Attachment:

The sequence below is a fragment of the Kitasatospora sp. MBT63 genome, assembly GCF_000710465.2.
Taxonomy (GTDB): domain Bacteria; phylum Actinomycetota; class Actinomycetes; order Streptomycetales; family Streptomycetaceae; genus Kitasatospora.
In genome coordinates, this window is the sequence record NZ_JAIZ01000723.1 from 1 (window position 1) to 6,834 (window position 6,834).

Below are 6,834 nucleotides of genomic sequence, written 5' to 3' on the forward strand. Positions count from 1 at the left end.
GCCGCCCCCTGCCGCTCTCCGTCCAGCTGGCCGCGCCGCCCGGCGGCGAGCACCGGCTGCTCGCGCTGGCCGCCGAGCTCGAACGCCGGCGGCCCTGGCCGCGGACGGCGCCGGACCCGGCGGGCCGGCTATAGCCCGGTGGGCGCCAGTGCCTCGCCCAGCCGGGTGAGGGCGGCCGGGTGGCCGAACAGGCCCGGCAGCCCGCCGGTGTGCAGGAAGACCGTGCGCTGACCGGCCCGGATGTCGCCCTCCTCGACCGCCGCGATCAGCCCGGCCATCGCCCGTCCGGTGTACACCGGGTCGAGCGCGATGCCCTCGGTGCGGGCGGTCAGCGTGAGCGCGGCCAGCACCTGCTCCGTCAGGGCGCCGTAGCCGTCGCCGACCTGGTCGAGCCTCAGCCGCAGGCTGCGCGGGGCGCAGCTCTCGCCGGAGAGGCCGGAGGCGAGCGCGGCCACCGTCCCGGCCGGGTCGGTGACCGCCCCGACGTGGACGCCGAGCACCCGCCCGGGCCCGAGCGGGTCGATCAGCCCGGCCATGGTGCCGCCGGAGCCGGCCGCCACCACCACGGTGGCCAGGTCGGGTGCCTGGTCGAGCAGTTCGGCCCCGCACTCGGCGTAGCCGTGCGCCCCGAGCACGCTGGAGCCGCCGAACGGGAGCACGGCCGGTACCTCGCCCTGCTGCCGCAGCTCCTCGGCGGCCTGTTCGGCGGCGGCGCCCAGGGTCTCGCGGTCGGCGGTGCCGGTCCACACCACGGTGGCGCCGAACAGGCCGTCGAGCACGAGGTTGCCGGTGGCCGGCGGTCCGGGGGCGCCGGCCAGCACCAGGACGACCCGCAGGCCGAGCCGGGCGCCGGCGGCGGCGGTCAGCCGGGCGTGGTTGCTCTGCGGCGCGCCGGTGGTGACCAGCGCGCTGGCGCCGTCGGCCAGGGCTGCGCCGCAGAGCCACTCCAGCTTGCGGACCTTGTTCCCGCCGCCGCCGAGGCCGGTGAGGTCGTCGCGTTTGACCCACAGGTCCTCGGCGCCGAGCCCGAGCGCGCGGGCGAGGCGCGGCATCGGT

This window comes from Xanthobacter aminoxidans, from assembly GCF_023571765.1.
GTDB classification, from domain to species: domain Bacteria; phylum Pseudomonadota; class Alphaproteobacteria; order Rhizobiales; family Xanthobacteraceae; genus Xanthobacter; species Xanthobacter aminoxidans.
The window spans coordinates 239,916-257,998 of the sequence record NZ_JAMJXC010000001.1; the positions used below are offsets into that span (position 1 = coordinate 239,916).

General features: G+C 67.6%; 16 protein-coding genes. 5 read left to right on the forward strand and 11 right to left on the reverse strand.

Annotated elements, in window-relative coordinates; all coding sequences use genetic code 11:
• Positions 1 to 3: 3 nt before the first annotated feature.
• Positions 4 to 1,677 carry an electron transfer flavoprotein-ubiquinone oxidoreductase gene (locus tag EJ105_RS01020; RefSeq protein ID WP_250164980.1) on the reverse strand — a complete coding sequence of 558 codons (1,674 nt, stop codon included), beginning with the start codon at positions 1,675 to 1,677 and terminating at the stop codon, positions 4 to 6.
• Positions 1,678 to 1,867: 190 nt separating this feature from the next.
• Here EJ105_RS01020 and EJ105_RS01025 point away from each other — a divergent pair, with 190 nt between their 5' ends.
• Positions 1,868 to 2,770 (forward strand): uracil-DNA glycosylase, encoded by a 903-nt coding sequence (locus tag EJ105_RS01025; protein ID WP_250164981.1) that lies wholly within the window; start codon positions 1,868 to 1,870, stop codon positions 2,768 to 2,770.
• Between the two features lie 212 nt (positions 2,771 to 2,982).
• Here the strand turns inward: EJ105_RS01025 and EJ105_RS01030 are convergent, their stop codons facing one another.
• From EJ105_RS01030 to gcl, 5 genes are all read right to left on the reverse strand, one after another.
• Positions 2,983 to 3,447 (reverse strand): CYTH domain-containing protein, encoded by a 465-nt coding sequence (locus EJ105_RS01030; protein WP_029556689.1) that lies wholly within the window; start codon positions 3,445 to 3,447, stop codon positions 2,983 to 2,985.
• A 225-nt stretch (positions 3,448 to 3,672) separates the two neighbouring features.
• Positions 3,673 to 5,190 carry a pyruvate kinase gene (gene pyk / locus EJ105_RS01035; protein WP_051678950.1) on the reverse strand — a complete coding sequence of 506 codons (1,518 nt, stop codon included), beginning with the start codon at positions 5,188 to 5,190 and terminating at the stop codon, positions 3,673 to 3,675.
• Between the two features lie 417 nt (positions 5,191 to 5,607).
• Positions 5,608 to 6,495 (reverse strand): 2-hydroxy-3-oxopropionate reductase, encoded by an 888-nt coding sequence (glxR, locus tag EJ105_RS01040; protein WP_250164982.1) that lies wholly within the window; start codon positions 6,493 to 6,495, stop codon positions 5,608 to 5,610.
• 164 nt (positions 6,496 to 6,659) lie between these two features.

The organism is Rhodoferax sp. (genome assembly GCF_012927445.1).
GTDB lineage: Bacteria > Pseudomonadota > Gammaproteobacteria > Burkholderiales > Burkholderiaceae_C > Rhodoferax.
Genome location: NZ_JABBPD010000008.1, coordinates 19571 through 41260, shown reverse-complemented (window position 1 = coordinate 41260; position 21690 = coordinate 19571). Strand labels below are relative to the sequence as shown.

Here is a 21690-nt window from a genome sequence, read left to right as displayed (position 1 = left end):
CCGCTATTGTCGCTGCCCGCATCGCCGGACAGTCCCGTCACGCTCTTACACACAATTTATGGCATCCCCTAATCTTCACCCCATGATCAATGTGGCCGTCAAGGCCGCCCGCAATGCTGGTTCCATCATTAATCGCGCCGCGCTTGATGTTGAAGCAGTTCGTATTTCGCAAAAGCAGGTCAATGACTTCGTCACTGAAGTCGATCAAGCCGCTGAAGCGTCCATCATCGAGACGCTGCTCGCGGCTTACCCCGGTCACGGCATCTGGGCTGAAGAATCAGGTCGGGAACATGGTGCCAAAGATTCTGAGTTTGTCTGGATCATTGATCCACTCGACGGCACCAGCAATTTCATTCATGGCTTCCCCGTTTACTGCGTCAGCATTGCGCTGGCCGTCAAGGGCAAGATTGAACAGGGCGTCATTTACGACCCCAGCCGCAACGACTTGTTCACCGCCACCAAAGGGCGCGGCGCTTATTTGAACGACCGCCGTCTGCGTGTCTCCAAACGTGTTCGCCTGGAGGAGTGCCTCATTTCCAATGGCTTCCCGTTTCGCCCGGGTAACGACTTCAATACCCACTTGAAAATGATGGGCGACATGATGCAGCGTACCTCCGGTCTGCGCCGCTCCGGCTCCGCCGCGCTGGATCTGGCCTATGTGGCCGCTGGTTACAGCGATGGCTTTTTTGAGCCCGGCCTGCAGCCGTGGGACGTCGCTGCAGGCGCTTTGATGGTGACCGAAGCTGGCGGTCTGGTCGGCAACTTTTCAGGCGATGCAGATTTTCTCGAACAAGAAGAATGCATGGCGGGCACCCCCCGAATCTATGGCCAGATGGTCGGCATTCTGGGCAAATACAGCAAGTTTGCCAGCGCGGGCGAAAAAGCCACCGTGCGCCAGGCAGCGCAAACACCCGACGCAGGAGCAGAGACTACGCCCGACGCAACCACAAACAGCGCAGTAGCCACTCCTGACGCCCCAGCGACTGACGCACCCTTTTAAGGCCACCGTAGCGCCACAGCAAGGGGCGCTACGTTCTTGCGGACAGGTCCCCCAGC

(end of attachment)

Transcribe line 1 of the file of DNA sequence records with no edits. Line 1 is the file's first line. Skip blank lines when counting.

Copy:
The sequence below is a fragment of the Kitasatospora sp. MBT63 genome, assembly GCF_000710465.2.